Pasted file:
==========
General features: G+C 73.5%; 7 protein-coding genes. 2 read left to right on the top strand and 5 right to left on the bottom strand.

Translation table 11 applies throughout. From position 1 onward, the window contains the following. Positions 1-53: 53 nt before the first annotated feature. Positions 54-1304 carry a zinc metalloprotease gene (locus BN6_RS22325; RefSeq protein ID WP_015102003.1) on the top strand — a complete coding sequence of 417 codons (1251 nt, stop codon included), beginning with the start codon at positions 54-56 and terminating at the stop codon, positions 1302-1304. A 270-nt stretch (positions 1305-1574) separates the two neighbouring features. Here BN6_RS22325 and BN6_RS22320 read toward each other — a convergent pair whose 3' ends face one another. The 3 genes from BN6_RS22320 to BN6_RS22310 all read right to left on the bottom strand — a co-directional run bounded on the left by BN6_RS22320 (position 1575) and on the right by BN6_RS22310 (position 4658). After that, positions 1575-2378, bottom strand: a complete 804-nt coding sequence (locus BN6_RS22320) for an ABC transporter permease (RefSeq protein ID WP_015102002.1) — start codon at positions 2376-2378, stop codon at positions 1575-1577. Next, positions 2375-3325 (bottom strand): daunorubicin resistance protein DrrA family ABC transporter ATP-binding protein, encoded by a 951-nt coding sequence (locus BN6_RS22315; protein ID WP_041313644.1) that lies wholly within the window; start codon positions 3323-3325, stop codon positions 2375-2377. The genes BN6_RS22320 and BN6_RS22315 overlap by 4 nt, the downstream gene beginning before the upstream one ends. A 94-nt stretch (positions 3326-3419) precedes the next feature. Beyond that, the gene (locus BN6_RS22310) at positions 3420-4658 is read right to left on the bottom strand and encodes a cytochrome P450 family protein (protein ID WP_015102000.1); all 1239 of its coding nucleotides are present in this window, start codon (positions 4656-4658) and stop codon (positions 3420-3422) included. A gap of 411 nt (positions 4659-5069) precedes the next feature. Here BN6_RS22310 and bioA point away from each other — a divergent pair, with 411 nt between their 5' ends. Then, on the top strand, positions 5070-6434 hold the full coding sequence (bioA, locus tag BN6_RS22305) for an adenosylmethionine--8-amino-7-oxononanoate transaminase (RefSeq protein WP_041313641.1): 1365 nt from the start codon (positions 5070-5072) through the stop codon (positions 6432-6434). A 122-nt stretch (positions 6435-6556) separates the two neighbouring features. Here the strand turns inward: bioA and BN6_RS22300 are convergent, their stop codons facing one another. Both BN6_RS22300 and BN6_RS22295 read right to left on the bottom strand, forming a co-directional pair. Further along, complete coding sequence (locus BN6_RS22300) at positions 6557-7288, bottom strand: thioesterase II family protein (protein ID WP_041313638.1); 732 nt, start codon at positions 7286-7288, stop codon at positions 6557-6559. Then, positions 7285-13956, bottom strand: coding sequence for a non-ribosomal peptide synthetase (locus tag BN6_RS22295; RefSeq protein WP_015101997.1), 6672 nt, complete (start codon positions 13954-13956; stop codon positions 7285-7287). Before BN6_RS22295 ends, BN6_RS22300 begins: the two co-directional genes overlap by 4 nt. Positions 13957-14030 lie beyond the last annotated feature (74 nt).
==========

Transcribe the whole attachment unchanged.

General features: G+C 73.5%; 7 protein-coding genes. 2 read left to right on the top strand and 5 right to left on the bottom strand.

Translation table 11 applies throughout. From position 1 onward, the window contains the following. Positions 1-53: 53 nt before the first annotated feature. Positions 54-1304 carry a zinc metalloprotease gene (locus BN6_RS22325; RefSeq protein ID WP_015102003.1) on the top strand — a complete coding sequence of 417 codons (1251 nt, stop codon included), beginning with the start codon at positions 54-56 and terminating at the stop codon, positions 1302-1304. A 270-nt stretch (positions 1305-1574) separates the two neighbouring features. Here BN6_RS22325 and BN6_RS22320 read toward each other — a convergent pair whose 3' ends face one another. The 3 genes from BN6_RS22320 to BN6_RS22310 all read right to left on the bottom strand — a co-directional run bounded on the left by BN6_RS22320 (position 1575) and on the right by BN6_RS22310 (position 4658). After that, positions 1575-2378, bottom strand: a complete 804-nt coding sequence (locus BN6_RS22320) for an ABC transporter permease (RefSeq protein ID WP_015102002.1) — start codon at positions 2376-2378, stop codon at positions 1575-1577. Next, positions 2375-3325 (bottom strand): daunorubicin resistance protein DrrA family ABC transporter ATP-binding protein, encoded by a 951-nt coding sequence (locus BN6_RS22315; protein ID WP_041313644.1) that lies wholly within the window; start codon positions 3323-3325, stop codon positions 2375-2377. The genes BN6_RS22320 and BN6_RS22315 overlap by 4 nt, the downstream gene beginning before the upstream one ends. A 94-nt stretch (positions 3326-3419) precedes the next feature. Beyond that, the gene (locus BN6_RS22310) at positions 3420-4658 is read right to left on the bottom strand and encodes a cytochrome P450 family protein (protein ID WP_015102000.1); all 1239 of its coding nucleotides are present in this window, start codon (positions 4656-4658) and stop codon (positions 3420-3422) included. A gap of 411 nt (positions 4659-5069) precedes the next feature. Here BN6_RS22310 and bioA point away from each other — a divergent pair, with 411 nt between their 5' ends. Then, on the top strand, positions 5070-6434 hold the full coding sequence (bioA, locus tag BN6_RS22305) for an adenosylmethionine--8-amino-7-oxononanoate transaminase (RefSeq protein WP_041313641.1): 1365 nt from the start codon (positions 5070-5072) through the stop codon (positions 6432-6434). A 122-nt stretch (positions 6435-6556) separates the two neighbouring features. Here the strand turns inward: bioA and BN6_RS22300 are convergent, their stop codons facing one another. Both BN6_RS22300 and BN6_RS22295 read right to left on the bottom strand, forming a co-directional pair. Further along, complete coding sequence (locus BN6_RS22300) at positions 6557-7288, bottom strand: thioesterase II family protein (protein ID WP_041313638.1); 732 nt, start codon at positions 7286-7288, stop codon at positions 6557-6559. Then, positions 7285-13956, bottom strand: coding sequence for a non-ribosomal peptide synthetase (locus tag BN6_RS22295; RefSeq protein WP_015101997.1), 6672 nt, complete (start codon positions 13954-13956; stop codon positions 7285-7287). Before BN6_RS22295 ends, BN6_RS22300 begins: the two co-directional genes overlap by 4 nt. Positions 13957-14030 lie beyond the last annotated feature (74 nt).